Students who are unsure about their next academic step, or who have a personal issue they’d like to discuss have options here on campus. With many at Bellevue College preparing to transfer to a four-year college or university, students may have a list of questions that need to be answered in time for application deadlines.
Academic advisors and counselors work on the upper floor of the B building to provide support for students who feel that they need guidance.
“We help [students] navigate their general interests,” says Kim Williams, an advisor here at BC. She added, “We help them with transfers to other colleges, primarily in Washington state…and we’ll show them a degree audit.”
Degree audits are tables that are prepared by advisors for students that show what credits a student has completed and what he or she needs to complete.
They are personalized based on the student’s degree and the classes he or she would prefer taking and provide a course map.
But advisors do more than suggest classes and explain the transfer process. “Most people think that advisors are just here to help you choose classes, and that’s a big part of what we do,” said Brian Foster, an academic advisor.
He added, “But most of the students that come into my office really don’t have an idea of the direction that they want to go in, they don’t know what degree they need to do here, so we also do a lot of career exploration…it’s not just a matter of choosing classes, like you need this, this and this, it’s more of an exploration of what you need to do here to get to your eventual goal.”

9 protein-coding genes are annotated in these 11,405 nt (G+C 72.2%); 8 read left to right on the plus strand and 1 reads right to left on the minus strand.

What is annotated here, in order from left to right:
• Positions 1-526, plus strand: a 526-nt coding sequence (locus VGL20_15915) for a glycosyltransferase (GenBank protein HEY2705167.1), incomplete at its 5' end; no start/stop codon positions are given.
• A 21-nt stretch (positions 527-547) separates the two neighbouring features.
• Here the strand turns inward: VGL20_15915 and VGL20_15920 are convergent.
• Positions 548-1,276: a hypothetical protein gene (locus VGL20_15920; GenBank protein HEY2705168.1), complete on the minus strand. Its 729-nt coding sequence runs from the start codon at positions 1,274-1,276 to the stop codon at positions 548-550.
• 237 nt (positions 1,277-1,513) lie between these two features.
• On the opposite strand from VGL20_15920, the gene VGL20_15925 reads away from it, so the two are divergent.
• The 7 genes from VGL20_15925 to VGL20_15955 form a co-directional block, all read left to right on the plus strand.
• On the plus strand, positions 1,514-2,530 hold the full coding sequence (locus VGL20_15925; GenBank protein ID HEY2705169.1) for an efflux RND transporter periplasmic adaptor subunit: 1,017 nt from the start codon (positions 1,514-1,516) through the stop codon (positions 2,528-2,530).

Counselors are also on staff to assist students with any personal crises they may be undergoing. Counselors ask the more opened ended questions to students, says Williams. “Counselor are more for someone who is in crisis, someone who has mental health issues that they want to talk about, or just somebody who wants to get more in depth in any issues that we’re [advisors] not really trained to handle,” added Foster.
Counselors also work with students who are struggling academically, establishing a plan with the student and checking in with him or her on a regular basis.
Students, especially new ones, are advised to come in to make appointments with academic advising regularly.
Williams advises coming in at least once a year for students pursuing a two-year degree, but believes twice is ideal.
“They should come, at the beginning I’d say once a quarter, just to make sure they’re checking in, they’re on the right track, they know what degree they’re going for. And then, during their second year here, their third year, maybe once every other quarter,” added Foster.
Seeing advising early and often is encouraged by the staff. “I think a lot of people are afraid to come up to advising. They don’t really know what we do and they just want to self-advise, do things on their own. We’re the professionals and they [students] should come to us and make sure they’re on the right track,” concluded Foster.
For more information, students should inquire at http://depts.bellevuecollege.edu/advising/, or go to the student services office of building B.